The examples of hand stitched work were outstanding and the idea of many skilled technicians working on one design under time constraints relied on the school’s prowess at training universally matched techniques. ‘Never was a seat left cold’ was the description of how an embroiderer could be replaced at a moment’s notice without noticeable interruption to the progress of the commission at hand.
The early ethos of the RSN was threefold: to preserve the skills of hand embroidery, to elevate needlework to the realm of Art and to provide training and an occupation for women. These principles have evolved to the 21st century as the school is at the cutting edge of Art needlework and maintains a strong tradition of education. They offer the only needlework BA in Britain and continue to provide courses to train teachers and enthusiasts alike.
The views of the school’s studios and work rooms at its home at Hampton Court Palace felt like an Aladdin’s cave of silks and threads of every conceivable colour. Like many of the viewers I felt I would
love to immerse myself into that world by taking part in one of the classes and I resolved to look up the courses available on the RSN website. What a treat it would be to spend a day stitching along with a tutor even if at present it would have to be at my own home facilitated by Zoom. I can’t imagine a better way to spend a day in Lockdown.
RSN website Royal School of Needlework Website is packed with further information.
Joanna Starr, Tea N Tiaras WI, Chelmsford
We have more zoom talks lined up and arranged by Gill Hathaway so keep an eye out on social media and on Fed Essex Webpage. Our next is ‘Scandi Christmas Tree Make-Along’ with Claire Salmon on Saturday November 21st at 2pm. Either make along or watch and make later! Full instructions will be sent beforehand. Claire is an excellent tutor and does something most weeks on Denman at Home. Just a reminder on how to book tickets: email firstname.lastname@example.org or phone 01245 382233 £5 payable on line or by phone.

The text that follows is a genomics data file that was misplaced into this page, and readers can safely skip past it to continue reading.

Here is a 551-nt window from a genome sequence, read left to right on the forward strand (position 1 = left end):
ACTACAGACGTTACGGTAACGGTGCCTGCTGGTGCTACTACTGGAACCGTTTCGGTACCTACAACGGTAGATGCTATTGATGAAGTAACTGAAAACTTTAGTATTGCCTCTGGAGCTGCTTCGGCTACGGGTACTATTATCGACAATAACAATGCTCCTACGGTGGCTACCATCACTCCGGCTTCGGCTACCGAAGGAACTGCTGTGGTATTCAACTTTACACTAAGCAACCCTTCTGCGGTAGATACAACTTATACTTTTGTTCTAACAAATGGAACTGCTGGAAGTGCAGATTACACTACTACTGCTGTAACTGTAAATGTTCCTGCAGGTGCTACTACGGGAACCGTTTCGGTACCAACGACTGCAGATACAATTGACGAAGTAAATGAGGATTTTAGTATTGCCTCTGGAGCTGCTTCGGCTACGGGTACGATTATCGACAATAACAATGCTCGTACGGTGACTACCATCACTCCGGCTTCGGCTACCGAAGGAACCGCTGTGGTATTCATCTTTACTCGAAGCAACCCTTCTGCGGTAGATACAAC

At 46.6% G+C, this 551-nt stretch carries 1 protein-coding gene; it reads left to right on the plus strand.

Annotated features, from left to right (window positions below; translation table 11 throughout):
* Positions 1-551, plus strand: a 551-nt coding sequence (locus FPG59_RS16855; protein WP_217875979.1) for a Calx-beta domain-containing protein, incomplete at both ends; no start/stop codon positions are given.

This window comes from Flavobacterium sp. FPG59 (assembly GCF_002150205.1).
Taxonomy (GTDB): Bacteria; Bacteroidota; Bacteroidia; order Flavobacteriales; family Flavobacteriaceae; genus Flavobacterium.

We have been asking our members to send in details of the crafts that they have been doing over lockdown and are pleased to share with you Joanna Phillip’s of West Tilbury WI new hobby.
“I met Sandra, one of St Luke’s Hospice Day patients, in April last year, Sandra is my mentor for mosaic art, she has completed many amazing projects. In April I was furloughed, so with time on my hands I decided I wanted a new hobby to keep me occupied as I wasn’t used to having spare time on my hands. My first project was an owl kit, followed by sun catchers that I have gifted to friends and family. My other projects include: butterflies, a mirror frames and more sun catchers. I have loved learning a new hobby and it has helped me through this period of uncertainty. I am totally hooked, my next project is a mosaic table. Another project I tried, was wood turning, taught by my father in law, I completed a wooden cheese board”
Thank you to Joanna for sharing her new craft skills with us and well done to her for selling these and donating the money to the hospice she works in. We would love to show case member’s crafts so please send them to Fiona via the Federation Secretary.
As I write this we have just entered the month long lockdown so please stay safe and remember to keep in touch with your WI friends; what a perfect opportunity to start a new craft, finish some of the projects that you have started or do some research into something you always wanted to investigate but never had the time, no excuses now!!